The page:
Among Vivian's schemes of advancement, that of winning the hand and heart of the great heiress had not been one of the least sanguine. This hope was annulled when, not long after his intimacy at her father's house, she became engaged to young Lord Castleton. But he could not see Miss Trevanion with impunity (alas! who, with a heart yet free, could be insensible to attractions so winning?). He permitted the love--such love as his wild, half-educated, half-savage nature acknowledged--to creep into his soul, to master it; but he felt no hope, cherished no scheme while the young lord lived. With the death of her betrothed, Fanny was free; then he began to hope,--not yet to scheme. Accidentally he encountered Peacock. Partly from the levity that accompanied a false good-nature that was constitutional with him, partly from a vague idea that the man might be useful, Vivian established his quondam associate in the service of Trevanion. Peacock soon gained the secret of Vivian's love for Fanny, and dazzled by the advantages that a marriage with Miss Trevanion would confer on his patron, and might reflect on himself, and delighted at an occasion to exercise his dramatic accomplishments on the stage of real life, he soon practised the lesson that the theatres had taught him; namely, to make a sub-intrigue between maid and valet serve the schemes and insure the success of the lover. If Vivian had some opportunities to imply his admiration, Miss Trevanion gave him none to plead his cause. But the softness of her nature, and that graceful kindness which surrounded her like an atmosphere, emanating unconsciously from a girl's harmless desire to please, tended to deceive him. His own personal gifts were so rare, and in his wandering life the effect they had produced had so increased his reliance on them, that he thought he wanted but the fair opportunity to woo in order to win. In this state of mental intoxication, Trevanion, having provided for his Scotch secretary, took him to Lord N--s. His hostess was one of those middle-aged ladies of fashion who like to patronize and bring forward young men, accepting gratitude for condescension as a homage to beauty. She was struck by Vivian's exterior, and that "picturesque" in look and in manner which belonged to him. Naturally garrulous and indiscreet, she was unreserved to a pupil whom she conceived the whim to make "au fait to society." Thus she talked to him, among other topics in fashion, of Miss Trevanion, and expressed her belief that the present Lord Castleton had always admired her; but it was only on his accession to the marquisate that he had made up his mind to marry, or, from his knowledge of Lady Ellinor's ambition, thought that the Marquis of Castleton might achieve the prize which would have been refused to Sir Sedley Beaudesert. Then, to corroborate the predictions she hazarded, she repeated, perhaps with exaggeration, some passages from Lord Castleton's replies to her own suggestions on the subject. Vivian's alarm became fatally excited; unregulated passions easily obscured a reason so long perverted, and a conscience so habitually dulled. There is an instinct in all intense affection (whether it be corrupt or pure) that usually makes its jealousy prophetic. Thus, from the first, out of all the brilliant idlers round Fanny Trevanion, my jealousy had pre-eminently fastened on Sir Sedley Beaudesert, though, to all seeming, without a cause. From the same instinct Vivian had conceived the same vague jealousy,--a jealousy, in his instance, coupled with a deep dislike to his supposed rival, who had wounded his self-love. For the marquis, though to be haughty or ill-bred was impossible to the blandness of his nature, had never shown to Vivian the genial courtesies he had lavished upon me, and kept politely aloof from his acquaintance; while Vivian's personal vanity had been wounded by that drawing-room effect which the proverbial winner of all hearts produced without an effort,--an effect that threw into the shade the youth and the beauty (more striking, but infinitely less prepossessing) of the adventurous rival. Thus animosity to Lord Castleton conspired with Vivian's passion for Fanny to rouse all that was worst by nature and by rearing in this audacious and turbulent spirit.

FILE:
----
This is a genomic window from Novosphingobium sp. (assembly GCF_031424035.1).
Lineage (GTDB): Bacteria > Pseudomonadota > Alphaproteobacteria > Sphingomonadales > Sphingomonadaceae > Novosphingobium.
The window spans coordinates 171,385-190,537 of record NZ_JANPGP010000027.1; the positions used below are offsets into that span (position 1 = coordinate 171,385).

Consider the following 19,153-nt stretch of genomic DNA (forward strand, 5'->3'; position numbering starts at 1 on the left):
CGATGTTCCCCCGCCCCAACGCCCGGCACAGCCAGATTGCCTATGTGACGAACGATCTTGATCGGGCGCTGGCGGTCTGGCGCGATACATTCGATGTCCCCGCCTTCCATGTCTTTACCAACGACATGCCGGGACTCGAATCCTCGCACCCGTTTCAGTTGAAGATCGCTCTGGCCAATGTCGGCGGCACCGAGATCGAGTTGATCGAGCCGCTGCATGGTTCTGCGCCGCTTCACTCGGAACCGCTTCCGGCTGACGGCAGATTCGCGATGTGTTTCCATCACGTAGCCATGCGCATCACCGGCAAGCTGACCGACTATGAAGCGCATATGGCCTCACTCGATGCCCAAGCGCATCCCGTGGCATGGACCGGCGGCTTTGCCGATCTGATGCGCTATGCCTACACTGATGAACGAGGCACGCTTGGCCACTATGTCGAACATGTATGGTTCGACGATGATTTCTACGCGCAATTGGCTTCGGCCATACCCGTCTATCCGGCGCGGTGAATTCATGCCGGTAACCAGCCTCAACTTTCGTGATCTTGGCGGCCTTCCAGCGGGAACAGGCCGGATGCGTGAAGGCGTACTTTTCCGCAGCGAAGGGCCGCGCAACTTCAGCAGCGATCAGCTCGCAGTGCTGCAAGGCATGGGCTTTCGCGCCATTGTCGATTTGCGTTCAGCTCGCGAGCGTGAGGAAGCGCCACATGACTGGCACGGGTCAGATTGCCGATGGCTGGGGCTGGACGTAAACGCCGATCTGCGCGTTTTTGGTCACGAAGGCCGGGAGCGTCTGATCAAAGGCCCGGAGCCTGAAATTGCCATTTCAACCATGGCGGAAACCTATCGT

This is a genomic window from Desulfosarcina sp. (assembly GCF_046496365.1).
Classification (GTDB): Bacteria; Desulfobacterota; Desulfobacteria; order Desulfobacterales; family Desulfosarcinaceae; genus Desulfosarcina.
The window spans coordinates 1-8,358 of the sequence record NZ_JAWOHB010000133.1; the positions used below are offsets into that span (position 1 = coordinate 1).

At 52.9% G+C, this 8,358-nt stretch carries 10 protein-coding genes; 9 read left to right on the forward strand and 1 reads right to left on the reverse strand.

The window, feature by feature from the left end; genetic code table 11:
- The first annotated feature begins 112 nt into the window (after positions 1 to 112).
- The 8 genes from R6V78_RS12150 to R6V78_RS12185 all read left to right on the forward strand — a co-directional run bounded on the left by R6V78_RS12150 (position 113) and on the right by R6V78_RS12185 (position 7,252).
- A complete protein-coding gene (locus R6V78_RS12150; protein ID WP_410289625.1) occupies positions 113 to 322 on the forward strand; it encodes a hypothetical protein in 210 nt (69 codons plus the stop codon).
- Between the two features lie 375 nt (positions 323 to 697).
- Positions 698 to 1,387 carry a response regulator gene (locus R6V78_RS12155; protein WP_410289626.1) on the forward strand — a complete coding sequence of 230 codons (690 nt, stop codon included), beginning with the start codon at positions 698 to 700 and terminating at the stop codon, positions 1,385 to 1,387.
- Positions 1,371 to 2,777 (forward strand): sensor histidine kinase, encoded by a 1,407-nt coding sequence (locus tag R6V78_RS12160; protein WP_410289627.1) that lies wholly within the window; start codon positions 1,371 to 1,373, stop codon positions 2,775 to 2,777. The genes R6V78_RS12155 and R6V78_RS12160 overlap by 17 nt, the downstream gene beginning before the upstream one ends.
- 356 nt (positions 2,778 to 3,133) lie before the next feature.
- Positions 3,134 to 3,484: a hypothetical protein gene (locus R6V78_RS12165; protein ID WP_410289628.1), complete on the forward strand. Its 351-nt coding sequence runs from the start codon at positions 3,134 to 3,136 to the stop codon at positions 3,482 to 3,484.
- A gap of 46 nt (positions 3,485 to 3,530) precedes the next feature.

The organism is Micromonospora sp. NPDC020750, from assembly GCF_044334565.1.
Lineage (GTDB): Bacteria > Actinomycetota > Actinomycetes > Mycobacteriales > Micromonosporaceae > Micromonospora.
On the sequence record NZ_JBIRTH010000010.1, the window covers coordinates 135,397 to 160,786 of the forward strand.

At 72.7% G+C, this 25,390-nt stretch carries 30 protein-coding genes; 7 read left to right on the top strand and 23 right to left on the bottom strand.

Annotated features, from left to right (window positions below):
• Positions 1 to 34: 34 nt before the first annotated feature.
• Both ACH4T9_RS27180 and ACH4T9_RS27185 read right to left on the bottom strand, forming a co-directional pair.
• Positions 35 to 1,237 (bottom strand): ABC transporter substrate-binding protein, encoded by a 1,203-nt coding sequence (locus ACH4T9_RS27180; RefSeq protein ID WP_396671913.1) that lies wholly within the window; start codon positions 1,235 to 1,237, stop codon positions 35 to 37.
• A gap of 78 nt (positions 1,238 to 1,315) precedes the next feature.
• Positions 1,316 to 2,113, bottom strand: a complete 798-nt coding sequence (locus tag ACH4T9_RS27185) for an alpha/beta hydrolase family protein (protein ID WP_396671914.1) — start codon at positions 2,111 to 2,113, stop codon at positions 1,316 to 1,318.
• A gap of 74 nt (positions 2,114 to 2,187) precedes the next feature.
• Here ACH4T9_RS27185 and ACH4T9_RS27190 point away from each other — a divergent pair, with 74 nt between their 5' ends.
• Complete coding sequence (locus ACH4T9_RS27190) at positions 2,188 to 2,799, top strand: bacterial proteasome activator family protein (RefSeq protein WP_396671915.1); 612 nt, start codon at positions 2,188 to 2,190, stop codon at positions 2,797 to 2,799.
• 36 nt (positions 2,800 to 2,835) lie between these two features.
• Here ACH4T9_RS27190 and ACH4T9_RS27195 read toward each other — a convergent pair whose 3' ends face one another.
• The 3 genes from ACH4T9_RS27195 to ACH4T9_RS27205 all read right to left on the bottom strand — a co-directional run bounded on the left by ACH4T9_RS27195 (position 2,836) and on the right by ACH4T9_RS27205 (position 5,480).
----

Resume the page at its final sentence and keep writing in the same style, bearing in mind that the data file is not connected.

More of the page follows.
His confidant Peacock suggested, from his stage experience, the outlines of a plot, to which Vivian's astuter intellect instantly gave tangibility and coloring. Peacock had already found Miss Trevanion's waiting-woman ripe for any measure that might secure himself as her husband and a provision for life as a reward. Two or three letters between them settled the preliminary engagements. A friend of the ex-comedian's had lately taken an inn on the north road, and might be relied upon. At that inn it was settled that Vivian should meet Miss Trevanion, whom Peacock, by the aid of the abigail, engaged to lure there. The sole difficulty that then remained would, to most men, have seemed the greatest; namely, the consent of Miss Trevanion to a Scotch marriage. But Vivian hoped all things from his own eloquence, art, and passion; and by an inconsistency, however strange, still not unnatural in the twists of so crooked an intellect, he thought that by insisting on the intention of her parents to sacrifice her youth to the very man of whose attractions he was most jealous,--by the picture of disparity of years, by the caricature of his rival's foibles and frivolities, by the commonplaces of "beauty bartered for ambition," etc.,--he might enlist her fears of the alternative on the side of the choice urged upon her. The plan proceeded, the time came: Peacock pretended the excuse of a sick relation to leave Trevanion; and Vivian a day before, on pretence of visiting the picturesque scenes in the neighborhood, obtained leave of absence. Thus the plot went on to its catastrophe.